Commission for Ecumenism & Interfaith Dialogue

That We May Know One Another


Sr (Dr) Marianne Dacy, noted author in Jewish-Christian History, reports on the 2010 International Council of Christians and Jews (ICCJ) Conference in Istanbul, Turkey (20-23 June).

2010 ICCJ Conference
This year's International Council of Christians and Jews (ICCJ) Conference was one of the most informative and enjoyable ICCJ conferences I have ever attended.

There were about 100 participants from several countries, including Poland, Canada, Australia, The Netherlands, South America, France, Slovakia, South Africa and Turkey itself. For many, it was their first experience of the shining, multi cultured coastal city of Istanbul with its many minarets piercing the skyline, ancient ruins, street gardens and bustling, colourful bazaars.

The title of the conference - ’That we may know one another’ - comes from a verse in the Koran, this being the first time the ICCJ meeting has been held in a predominantly Muslim country.

A Muslim participant summed up his experience by saying that he was taking home personal knowledge, for it is this component that helps us remember we have known each other. He believed a trilateral conversation was better than a dual one as Jews, Christians and Muslims are inextricably united in their origins  and shared common values.

One person had remarked that organisationally, Islam and Judaism were close in having no hierarchichal structure and their version of monotheism was closer than the Trinitarian theology of Christianity, and they shared  food laws. Christianity and Judaism were closer in  their liturgy and biblical  values.

A young participant thanked the ICCJ for creating a safe space where expressed  opinions could be aired without fear of reprisal. She said she wished to challenge those members of our community, who do not wish to meet the 'other' and wished to remain within the confines of their own safe world. We have need not only of interreligious dialogue but also of intrareligious dialogue to bring people who resist change into the relationship of openness. At the same time we need to create a home for ourselves within the confines of the structure in which we live, and come up with new models to attract people.

On this basis, the ICCJ has resolved to create stronger links with the Young leadership Committee. Next year their meeting will be at the same time as the ICCJ Conference in Cracow. It is being held in Dublin this year in early July.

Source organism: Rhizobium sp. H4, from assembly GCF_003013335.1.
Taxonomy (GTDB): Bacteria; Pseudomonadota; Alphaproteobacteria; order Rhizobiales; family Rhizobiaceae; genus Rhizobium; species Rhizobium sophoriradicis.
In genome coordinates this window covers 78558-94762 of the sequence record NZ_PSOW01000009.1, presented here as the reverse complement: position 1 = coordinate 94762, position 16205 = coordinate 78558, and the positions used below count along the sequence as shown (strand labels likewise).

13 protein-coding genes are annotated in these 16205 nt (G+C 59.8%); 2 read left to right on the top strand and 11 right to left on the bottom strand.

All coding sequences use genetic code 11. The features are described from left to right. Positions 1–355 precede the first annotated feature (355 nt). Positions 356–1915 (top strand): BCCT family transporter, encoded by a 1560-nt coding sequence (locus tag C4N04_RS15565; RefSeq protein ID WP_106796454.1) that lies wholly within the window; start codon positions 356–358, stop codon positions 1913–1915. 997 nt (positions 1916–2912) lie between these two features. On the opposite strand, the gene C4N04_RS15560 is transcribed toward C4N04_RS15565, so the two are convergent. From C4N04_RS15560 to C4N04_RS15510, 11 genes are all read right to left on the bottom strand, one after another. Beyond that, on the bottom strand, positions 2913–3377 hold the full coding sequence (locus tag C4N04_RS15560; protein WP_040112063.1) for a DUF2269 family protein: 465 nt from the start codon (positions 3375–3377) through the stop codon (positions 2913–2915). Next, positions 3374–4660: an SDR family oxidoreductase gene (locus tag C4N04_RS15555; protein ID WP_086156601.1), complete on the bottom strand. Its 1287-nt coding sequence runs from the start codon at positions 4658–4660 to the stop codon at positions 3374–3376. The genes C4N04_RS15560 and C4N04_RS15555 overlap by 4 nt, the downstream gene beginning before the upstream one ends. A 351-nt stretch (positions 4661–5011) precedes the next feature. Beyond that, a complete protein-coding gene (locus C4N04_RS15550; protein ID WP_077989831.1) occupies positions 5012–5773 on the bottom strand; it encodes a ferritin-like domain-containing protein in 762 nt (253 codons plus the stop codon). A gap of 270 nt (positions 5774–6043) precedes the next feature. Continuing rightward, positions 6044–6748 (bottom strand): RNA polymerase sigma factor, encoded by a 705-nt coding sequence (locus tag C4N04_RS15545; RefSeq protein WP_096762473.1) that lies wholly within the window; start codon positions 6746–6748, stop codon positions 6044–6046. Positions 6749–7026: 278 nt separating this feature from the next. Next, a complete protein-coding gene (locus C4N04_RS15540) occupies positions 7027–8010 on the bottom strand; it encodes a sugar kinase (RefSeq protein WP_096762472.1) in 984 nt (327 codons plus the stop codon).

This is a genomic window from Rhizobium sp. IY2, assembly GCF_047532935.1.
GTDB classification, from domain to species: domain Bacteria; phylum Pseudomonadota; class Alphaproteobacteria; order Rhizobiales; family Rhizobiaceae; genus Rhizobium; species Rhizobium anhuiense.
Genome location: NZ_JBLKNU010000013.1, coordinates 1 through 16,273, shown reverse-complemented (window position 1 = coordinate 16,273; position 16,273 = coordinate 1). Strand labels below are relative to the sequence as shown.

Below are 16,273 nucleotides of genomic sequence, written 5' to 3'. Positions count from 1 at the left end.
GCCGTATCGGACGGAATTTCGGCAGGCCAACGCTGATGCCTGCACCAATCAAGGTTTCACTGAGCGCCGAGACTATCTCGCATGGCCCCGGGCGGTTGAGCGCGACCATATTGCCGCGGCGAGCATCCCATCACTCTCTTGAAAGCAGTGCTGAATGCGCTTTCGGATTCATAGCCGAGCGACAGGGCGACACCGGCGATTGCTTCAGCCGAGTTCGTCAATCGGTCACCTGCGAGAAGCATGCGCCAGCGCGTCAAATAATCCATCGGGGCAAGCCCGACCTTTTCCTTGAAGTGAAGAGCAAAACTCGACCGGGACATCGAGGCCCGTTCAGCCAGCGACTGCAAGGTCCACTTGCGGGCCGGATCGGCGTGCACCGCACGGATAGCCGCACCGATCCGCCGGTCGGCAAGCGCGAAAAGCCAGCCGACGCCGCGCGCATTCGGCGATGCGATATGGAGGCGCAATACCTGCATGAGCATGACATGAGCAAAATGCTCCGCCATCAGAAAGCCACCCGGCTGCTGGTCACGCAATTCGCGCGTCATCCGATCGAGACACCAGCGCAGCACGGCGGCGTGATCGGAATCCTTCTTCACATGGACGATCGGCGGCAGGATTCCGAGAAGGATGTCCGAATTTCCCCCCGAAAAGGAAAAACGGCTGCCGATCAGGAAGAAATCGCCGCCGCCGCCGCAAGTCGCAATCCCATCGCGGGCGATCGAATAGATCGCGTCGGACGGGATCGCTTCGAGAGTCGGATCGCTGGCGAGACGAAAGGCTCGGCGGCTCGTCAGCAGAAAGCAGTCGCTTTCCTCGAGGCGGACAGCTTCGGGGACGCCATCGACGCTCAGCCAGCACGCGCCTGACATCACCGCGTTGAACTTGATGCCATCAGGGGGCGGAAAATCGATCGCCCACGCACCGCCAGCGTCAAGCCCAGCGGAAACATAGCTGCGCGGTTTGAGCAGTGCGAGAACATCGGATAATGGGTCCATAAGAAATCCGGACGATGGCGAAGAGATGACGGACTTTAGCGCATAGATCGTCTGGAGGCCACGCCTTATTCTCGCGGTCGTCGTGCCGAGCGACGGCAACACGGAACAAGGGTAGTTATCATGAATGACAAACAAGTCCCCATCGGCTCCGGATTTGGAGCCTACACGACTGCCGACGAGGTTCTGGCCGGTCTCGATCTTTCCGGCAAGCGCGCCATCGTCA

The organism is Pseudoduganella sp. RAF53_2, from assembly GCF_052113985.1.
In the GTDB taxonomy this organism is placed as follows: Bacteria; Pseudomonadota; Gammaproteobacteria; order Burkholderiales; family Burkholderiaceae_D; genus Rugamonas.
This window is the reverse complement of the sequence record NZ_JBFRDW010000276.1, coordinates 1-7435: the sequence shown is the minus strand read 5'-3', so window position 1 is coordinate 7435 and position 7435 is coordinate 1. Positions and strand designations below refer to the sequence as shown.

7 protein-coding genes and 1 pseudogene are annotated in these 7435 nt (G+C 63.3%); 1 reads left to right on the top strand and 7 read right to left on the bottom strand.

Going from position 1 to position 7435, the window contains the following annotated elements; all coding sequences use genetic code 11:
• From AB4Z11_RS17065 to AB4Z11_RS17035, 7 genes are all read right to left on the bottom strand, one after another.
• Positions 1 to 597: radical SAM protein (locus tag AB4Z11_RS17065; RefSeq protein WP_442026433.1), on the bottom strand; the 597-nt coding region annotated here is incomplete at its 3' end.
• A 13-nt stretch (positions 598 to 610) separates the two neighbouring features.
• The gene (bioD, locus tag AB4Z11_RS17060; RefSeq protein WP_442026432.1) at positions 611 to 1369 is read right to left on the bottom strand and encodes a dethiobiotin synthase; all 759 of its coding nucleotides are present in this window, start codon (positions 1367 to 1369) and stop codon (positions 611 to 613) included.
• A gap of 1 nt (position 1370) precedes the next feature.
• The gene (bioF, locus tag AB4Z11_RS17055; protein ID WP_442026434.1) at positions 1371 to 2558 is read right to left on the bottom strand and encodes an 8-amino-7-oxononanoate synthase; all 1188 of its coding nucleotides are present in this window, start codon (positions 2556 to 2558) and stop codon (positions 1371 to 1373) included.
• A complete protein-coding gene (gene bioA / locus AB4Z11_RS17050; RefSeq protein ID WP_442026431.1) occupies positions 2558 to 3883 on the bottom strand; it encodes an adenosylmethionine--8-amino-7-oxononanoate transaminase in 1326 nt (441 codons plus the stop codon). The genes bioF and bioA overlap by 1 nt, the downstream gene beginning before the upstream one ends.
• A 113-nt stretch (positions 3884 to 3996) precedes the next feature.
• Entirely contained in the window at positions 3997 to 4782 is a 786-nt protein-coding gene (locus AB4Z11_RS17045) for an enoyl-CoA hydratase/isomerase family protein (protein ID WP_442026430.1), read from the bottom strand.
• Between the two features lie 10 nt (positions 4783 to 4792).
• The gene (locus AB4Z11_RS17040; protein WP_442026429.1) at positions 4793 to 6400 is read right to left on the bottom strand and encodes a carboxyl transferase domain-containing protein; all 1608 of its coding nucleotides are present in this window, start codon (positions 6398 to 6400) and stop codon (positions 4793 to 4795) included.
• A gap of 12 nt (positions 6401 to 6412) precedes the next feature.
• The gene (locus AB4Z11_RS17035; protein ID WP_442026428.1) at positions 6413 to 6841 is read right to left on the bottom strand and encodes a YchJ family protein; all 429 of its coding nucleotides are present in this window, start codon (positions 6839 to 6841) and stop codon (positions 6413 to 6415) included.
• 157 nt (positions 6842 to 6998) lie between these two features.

Reviving the Abrahamic forum of dialogue

Susannah Heschel, quoting her father said ‘What I receive I must transform.’ Her speech will appear on the ICCJ website as will all the other keynote speeches of the conference.

Having said these things, the ICCJ is not about to become the International Council of  Jews, Christians and Muslims. However, it is imperative that we should develop more dialogue with Islam. The three religions are linked and influence each other.

We need to encounter each other on a human level in order to know one another and understand our different and enriching perspectives. It was stressed also that we need  to retrieve our sense of community. The call of faith is to interconnectiveness. However, the ICCJ focus will remain on the relations between Jews and Christians. It was expressed that we need to revive the Abrahamic forum of dialogue with Islam that was started some years ago and now needs re-envigorating.

In workshops, we learnt about the religious and political situation in Turkey - how it has applied to join the European Union and how religion is strictly controlled by the State and the situation of Orthodox Christians in Turkey. One evening we attended a Sephardi synagogue service and a concert by nine cantors and dinner in a covered courtyard.

Another time, we visited the famous Topakai Museum, the home of fabulous treasured of  sultans, and the Catholic Cathedral where the bishop spoke and we listened to some organ music and soloist who performed the music of Palestrina and other famous melodies. The singer was a Muslim lady from Ankara. Another evening we experienced traditional Turkish dancing and mime on board a dinner cruise on the Bosphoros.

The 100 people who attended, exchanged and learnt about the richness of the culture of the ’other’ in the exotic, Istanbul setting went from the conference enriched and   enlightened. It was refreshing to be in this environment. We could have breakfast outside by the sea, and experience the wonderful Turkish fruit – enormous cherries and figs, wonderful tasting tomatoes, cucumbers, bread, eggs and cheese, and Turkish coffee, as well as discover a warm hearted people, proud of their ancient culture and handicrafts.

Marianne Dacy is a Sister of Sion and secretary of the Australian Council of Christians and Jews. She also runs the Archive of Australian Judaica at the University of Sydney. She is editor of Pathways to Understanding, coeditor of Feasts and Fasts: A Festschrift in Honour of Alan David Crown, and author of Feasts and Fasts: The Jewish Roots of Christian Feasts. Sr (Dr) Marianne Dacy’s next book,The Separation of Early Christianity from Judaism, will be available from Thursday 8 July.

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